breathing just that much harder to make matters even worse there is currently an
obesity epidemic in our pet dog and cat population that I’ve
spoken about many times before and any excess fat is just going to increase our
flat face dogs problems by further narrowing their Airways now not every
flat faced dog is going to be affected and not every flat nosed dog who does
suffer with some problems will be affected to the same degree it is though
a significant problem and if you hear one of these brachycephalic dogs
snuffling if they’re snorting or if they’re snoring then you can be pretty
certain that there is a problem no matter how cute you think the sound is
just because it has become normal for these breeds does not mean that it’s
okay so just how many dogs are affected well in one study done at the University
of Cambridge 93% of pugs were affected to some degree or other 90% of French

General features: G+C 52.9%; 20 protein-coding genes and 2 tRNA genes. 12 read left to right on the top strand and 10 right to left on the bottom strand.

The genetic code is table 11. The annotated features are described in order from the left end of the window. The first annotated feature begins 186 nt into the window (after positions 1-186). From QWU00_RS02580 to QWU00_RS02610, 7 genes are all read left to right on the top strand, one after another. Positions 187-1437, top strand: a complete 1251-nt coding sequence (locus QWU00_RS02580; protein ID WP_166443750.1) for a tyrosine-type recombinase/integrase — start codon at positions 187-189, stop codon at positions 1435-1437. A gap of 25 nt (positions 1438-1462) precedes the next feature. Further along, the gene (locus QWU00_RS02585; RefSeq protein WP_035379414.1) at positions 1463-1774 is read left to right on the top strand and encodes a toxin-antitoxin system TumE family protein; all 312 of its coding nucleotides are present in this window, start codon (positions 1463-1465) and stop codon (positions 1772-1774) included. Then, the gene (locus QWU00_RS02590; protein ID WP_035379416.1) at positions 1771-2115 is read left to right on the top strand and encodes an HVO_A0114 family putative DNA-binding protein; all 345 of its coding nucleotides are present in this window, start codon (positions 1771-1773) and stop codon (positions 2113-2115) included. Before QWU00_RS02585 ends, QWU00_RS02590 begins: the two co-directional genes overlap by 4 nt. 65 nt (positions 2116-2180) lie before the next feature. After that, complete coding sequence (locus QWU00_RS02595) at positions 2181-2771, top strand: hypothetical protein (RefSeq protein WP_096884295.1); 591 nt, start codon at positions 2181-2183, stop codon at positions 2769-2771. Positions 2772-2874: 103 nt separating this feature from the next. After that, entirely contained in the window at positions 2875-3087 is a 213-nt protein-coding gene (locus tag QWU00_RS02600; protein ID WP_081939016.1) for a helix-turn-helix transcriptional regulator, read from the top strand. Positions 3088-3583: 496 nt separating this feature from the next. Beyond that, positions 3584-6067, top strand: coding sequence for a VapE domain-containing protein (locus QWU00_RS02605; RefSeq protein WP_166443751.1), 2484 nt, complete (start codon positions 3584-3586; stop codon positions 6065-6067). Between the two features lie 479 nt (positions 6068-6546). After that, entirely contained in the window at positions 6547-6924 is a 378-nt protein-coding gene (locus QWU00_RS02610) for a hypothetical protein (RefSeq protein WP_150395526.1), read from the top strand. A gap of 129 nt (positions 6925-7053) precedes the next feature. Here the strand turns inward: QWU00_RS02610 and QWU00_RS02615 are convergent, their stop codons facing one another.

bulldogs and 85% of Bulldogs also suffering to some degree now that’s an
awful lot and even if you think that that is a gross exaggeration its still
going to end up being an awful lot of dogs especially when you then combine it
with this statistic that up to 58% of flat nose dogs seen by vets with
breathing problems are not recognized as having breathing issues by their owners
it is so prevalent that we just think that it is normal not being able to
breathe properly is not normal now if you’re still not convinced pinch your
nose and try breathing through a straw for any length of time while being